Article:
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How this “J” Can Help You Make Strategic Decisions Easier

by Tim Fulton, Small Business Matters

How often do you get “stuck” on a big strategic decision? If you are like many small business owners, the answer is “too often”. It may be a key employee hire, a capital decision, the purchase of a large fixed asset, or may be a decision to exit the business. None of these are easy decisions and easy to get paralysed in making the final call.

One of the best tools I have found for making tough strategic decisions is the “J Curve”. A popular blog for mid-size businesses, ShortTrack CEO, said the following about J Curves:

“The process of identifying, prioritizing, and managing J Curves is the most important determinant of entrepreneurial success.”

By definition, a J Curve investment is any strategic decision to spend money today for a benefit tomorrow. Any hiring decision is a J Curve. Any significant new customer is a J Curve. Any major allocation of capital resources is a J Curve. A marketing decision such as the offering of a new product or expansion into a new market is a J Curve. The list goes on…

Here are the 3 phases of the J Curve:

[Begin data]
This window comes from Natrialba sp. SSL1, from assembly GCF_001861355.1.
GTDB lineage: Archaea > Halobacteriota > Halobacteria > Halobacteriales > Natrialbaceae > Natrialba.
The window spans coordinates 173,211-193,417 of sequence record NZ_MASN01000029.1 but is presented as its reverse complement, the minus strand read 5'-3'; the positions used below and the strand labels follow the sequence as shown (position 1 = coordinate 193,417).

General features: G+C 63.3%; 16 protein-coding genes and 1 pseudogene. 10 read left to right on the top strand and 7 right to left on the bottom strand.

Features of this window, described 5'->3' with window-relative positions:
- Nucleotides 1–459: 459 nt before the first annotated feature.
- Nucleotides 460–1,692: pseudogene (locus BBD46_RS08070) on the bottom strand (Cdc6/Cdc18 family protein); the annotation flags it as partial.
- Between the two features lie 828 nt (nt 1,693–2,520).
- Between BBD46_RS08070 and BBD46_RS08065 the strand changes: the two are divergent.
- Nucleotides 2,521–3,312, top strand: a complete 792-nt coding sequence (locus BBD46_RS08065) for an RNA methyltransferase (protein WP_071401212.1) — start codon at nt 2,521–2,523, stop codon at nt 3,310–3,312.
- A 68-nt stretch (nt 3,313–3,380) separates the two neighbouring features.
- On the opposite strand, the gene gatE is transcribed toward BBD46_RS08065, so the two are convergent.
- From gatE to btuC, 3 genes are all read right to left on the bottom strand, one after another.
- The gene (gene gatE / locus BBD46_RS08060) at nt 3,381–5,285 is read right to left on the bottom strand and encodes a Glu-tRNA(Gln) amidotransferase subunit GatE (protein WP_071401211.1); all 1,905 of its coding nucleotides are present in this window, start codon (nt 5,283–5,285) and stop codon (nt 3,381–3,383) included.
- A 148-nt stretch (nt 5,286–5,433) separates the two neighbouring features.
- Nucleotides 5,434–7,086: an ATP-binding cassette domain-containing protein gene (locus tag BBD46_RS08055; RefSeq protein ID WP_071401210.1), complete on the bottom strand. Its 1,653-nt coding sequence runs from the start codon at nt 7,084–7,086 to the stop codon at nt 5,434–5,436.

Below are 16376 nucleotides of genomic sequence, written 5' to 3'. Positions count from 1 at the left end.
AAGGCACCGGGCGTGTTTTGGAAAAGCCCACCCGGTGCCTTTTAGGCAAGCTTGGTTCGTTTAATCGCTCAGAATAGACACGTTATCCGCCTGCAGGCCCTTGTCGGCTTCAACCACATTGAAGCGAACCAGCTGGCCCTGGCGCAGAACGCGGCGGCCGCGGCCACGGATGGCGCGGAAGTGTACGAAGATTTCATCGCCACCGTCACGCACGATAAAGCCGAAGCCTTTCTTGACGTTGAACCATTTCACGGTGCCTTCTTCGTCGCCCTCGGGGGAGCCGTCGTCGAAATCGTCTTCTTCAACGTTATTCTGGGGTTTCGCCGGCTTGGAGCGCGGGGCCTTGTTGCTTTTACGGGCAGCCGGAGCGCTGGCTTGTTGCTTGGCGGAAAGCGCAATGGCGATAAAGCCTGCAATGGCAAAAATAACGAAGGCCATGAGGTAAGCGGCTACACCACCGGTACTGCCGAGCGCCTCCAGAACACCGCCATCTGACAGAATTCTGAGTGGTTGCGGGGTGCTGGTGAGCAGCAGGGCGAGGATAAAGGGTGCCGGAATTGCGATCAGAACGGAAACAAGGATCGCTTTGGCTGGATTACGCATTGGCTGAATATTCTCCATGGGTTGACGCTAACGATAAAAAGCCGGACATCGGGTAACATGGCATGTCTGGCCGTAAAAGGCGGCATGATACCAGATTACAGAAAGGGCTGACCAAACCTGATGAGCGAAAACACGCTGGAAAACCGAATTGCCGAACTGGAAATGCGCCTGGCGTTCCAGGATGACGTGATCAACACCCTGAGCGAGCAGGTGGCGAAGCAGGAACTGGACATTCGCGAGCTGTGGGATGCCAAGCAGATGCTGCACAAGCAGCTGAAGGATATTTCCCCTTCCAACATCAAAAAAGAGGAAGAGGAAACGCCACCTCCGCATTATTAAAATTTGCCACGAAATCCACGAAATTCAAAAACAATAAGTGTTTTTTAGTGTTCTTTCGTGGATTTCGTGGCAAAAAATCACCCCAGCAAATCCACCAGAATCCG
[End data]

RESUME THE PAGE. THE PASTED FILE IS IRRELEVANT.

1. The first phase of the J Curve is the “investment. How much will we need to spend in time or money on this investment? If it’s a new piece of equipment; this would include the cost of the new asset, set-up and training time, and any costs associated with ramping up the new equipment.
  2. The second phase of the J Curve is “catch up”. We have now moved based the bottom of the curve and we are trying to move towards break-even as quickly as possible. We again measure this phase in time and money. If it’s a new hire, the employee has completed his/her orientation and training and now is moving towards achieving the results we have set expectations for this new employee.
  3. The third phase of the J Curve is “blue sky”. We have moved past break-even on our investment and we are now moving towards achieving a maximum return on investment (ROI) on this big decision. The new sales rep starts making big sales. The new customer starts placing sizeable orders. The new piece of equipment has doubled our production capacity.

There are several important rules for managing J Curves:

It’s time to get “unstuck” on your big strategic decisions. Thinking of each one as a J Curve is a great first step. You now also have a new vocabulary in which to think of these decisions and discuss with your key executives. Good luck!